where a wiser and more far-sighted policy has made the evils of modern Unionism unnecessary, or innocuous. For the most intelligent of the labourers have all along declared that this was not altogether a matter of direct wages, though the action of landlords and farmers in some parts was fast driving it to become so. They value land more than wages, and the opportunity of earning more by increased zeal and care is worth more than a dead wage level, or a direct rise. "We want no strikes or agitation here," said the Assington men to a visitor the other day at the co-operative farm, "our wages are eleven shillings a week, but we can do without agitators." And a few weeks ago some Dorsetshire labourers, whose far-sighted employer had re-adjusted their wages, and put them in the way of earning what they were worth, were hooted by their fellow-labourers for refusing to join a union.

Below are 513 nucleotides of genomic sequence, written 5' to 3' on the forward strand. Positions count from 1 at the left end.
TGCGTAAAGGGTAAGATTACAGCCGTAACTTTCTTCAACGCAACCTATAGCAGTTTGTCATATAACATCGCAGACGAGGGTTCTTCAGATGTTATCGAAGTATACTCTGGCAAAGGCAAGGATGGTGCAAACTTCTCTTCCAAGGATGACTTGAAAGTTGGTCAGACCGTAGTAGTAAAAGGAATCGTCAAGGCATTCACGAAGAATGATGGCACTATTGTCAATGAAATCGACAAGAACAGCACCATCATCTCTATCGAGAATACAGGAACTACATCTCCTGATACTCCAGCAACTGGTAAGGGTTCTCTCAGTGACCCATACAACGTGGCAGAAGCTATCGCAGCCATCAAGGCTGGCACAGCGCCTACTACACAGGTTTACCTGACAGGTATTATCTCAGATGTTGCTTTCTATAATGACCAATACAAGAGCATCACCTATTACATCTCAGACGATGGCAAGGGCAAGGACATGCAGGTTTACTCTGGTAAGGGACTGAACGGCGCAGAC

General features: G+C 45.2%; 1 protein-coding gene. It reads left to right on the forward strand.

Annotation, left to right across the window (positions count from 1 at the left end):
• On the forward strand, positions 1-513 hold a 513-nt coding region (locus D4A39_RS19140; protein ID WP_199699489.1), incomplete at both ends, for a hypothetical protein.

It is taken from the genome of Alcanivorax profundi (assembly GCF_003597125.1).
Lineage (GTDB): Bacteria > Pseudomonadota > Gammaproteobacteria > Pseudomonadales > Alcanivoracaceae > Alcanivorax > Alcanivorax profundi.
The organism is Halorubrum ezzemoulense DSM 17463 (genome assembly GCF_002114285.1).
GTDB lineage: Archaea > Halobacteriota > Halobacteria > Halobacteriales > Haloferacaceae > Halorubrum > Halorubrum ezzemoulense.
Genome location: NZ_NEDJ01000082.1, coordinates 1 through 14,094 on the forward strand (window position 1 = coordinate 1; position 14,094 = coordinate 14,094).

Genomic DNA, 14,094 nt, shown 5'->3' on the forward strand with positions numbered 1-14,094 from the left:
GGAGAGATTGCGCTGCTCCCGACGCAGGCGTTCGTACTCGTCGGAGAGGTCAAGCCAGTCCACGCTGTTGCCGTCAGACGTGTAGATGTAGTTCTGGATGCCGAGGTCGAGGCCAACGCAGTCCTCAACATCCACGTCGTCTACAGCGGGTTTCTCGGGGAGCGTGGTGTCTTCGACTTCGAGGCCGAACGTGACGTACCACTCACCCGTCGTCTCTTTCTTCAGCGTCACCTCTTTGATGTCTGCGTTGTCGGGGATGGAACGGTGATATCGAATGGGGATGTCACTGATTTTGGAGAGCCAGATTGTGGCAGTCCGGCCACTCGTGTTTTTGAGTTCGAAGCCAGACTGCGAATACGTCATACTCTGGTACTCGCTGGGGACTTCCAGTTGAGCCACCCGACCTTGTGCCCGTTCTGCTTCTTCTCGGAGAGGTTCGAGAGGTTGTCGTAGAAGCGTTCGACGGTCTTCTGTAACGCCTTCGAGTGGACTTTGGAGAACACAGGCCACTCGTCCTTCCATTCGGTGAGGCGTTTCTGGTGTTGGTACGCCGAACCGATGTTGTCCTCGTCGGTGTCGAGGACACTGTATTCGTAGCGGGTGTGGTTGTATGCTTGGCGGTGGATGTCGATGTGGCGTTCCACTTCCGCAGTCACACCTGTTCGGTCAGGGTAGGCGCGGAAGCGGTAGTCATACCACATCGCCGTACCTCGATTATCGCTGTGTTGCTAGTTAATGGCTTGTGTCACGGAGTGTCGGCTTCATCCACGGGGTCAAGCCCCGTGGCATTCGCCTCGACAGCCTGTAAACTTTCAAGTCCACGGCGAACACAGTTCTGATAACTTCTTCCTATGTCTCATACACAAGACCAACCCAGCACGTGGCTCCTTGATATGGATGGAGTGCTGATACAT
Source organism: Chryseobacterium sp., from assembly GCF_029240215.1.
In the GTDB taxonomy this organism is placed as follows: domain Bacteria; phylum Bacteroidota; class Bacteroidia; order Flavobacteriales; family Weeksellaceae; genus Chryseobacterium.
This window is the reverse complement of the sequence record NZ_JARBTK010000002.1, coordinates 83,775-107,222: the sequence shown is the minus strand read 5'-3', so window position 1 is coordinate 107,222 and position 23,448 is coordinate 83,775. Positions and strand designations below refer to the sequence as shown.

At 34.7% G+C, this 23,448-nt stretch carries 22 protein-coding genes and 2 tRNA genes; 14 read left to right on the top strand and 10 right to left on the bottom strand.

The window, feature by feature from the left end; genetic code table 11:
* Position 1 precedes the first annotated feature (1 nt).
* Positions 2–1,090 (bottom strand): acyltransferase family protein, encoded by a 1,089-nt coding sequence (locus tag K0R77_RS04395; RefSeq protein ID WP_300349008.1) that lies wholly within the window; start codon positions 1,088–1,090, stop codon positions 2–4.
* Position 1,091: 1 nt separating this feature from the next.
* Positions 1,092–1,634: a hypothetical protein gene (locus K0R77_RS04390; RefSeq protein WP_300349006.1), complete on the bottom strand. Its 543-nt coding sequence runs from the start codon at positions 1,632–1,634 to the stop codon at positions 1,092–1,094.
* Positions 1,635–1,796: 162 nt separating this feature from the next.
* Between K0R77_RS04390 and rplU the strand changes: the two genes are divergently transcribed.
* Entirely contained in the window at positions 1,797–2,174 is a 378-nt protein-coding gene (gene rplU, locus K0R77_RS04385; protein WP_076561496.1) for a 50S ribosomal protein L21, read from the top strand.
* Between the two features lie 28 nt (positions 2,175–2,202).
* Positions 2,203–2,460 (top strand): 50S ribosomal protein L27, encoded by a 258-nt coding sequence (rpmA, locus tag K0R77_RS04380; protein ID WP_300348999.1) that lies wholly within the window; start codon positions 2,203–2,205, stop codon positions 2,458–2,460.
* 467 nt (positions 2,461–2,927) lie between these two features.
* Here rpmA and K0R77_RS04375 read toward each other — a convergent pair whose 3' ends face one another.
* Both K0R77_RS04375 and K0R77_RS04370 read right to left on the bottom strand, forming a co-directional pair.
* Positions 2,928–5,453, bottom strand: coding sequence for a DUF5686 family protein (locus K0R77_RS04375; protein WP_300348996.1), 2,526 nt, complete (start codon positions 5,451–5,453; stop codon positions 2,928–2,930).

Up to the end of the last century, or even within fifty years past in some towns there were associations of trades called Guilds, partaking of the nature of trades-unions, but differing from the modern aspect of trades-unionism in these important particulars; first, they were associations of employers and employed, both working harmoniously together to their mutual advantage; secondly, the condition of fellowship in the Guild was that a workman should do his work well and truly; and thirdly, the workman took some share in the profits of the